Consul advice for British citizens in Spain

Life in Spain Monday, March 5, 2018
Consul advice for British citizens in Spain

On Monday 12th February the British Consul, Sarah-Jane Morris, visited Torrevieja town hall to meet the public and answer questions about Brexit. In this article we share the advice she gave.

We are now approaching the second year of preparing for Brexit and those people who live abroad are understandably feeling a little uneasy. Although there are many people claiming to know what will happen, the reality is that nothing is decided yet.

So, those attending the Consul briefing on Brexit at Torrevieja town hall had many questions. Unfortunately the British Consul, Sarah-Jane Morris, was limited in the concrete information she could provide. Until the deal is done we cannot be 100% sure about most aspects of what to expect after March 2019. However, there are some guiding principles that she did share.

Make your mind up time

Many people still ‘float’ between Spain and the UK. This has been fine, by and large, because of the rules surrounding the free movement of people within the EU. However, this is likely to change after March 2019. UK nationals are unlikely to have the same opportunity to hop between countries as they have previously. And they should prepare for this.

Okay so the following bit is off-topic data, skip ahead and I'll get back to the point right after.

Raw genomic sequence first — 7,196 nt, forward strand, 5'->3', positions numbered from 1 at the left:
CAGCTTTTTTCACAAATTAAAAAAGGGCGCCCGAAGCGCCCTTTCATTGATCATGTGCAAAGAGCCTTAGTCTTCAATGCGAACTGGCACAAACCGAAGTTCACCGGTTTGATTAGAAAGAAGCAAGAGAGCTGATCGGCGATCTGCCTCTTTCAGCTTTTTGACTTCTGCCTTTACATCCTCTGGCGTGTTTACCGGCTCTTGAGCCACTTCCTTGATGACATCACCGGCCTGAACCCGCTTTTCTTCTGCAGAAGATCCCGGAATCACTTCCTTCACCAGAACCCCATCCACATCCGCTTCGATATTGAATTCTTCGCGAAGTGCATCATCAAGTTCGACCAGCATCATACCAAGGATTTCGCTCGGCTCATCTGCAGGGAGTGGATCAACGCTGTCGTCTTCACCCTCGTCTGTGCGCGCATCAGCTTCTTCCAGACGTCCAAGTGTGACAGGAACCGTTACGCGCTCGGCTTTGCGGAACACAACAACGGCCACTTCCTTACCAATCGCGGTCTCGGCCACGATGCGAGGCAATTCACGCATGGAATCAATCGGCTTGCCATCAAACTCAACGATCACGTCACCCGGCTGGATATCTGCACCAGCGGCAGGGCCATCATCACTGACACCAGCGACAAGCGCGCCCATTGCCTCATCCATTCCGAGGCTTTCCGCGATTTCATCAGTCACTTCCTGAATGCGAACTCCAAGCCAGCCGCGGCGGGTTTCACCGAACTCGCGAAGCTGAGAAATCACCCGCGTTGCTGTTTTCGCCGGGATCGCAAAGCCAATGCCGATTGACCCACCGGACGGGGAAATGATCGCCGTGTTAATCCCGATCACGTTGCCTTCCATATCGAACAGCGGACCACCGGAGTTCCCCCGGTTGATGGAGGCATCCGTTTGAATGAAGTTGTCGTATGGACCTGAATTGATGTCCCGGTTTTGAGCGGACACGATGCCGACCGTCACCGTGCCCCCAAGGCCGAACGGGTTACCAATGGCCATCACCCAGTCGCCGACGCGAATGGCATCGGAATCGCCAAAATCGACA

Of course, there are also a substantial number of people who do live in Spain all year round but have not yet made themselves legal here. They are often described as living below the radar and evade their tax obligations to their own detriment. Once Britain has closed the door, then they may find it, not only difficult to establish themselves formally in Spain, but difficult to return to the UK too.

One of the interesting points made by the British Consul was about the number of people requesting embassy help who have lived in Spain for many years without applying for residency. Some of these people have discovered, when the time comes, that they have no footprint in the UK either. The challenge for the Consul is getting them settled somewhere – not an ideal position to find yourself in later in life.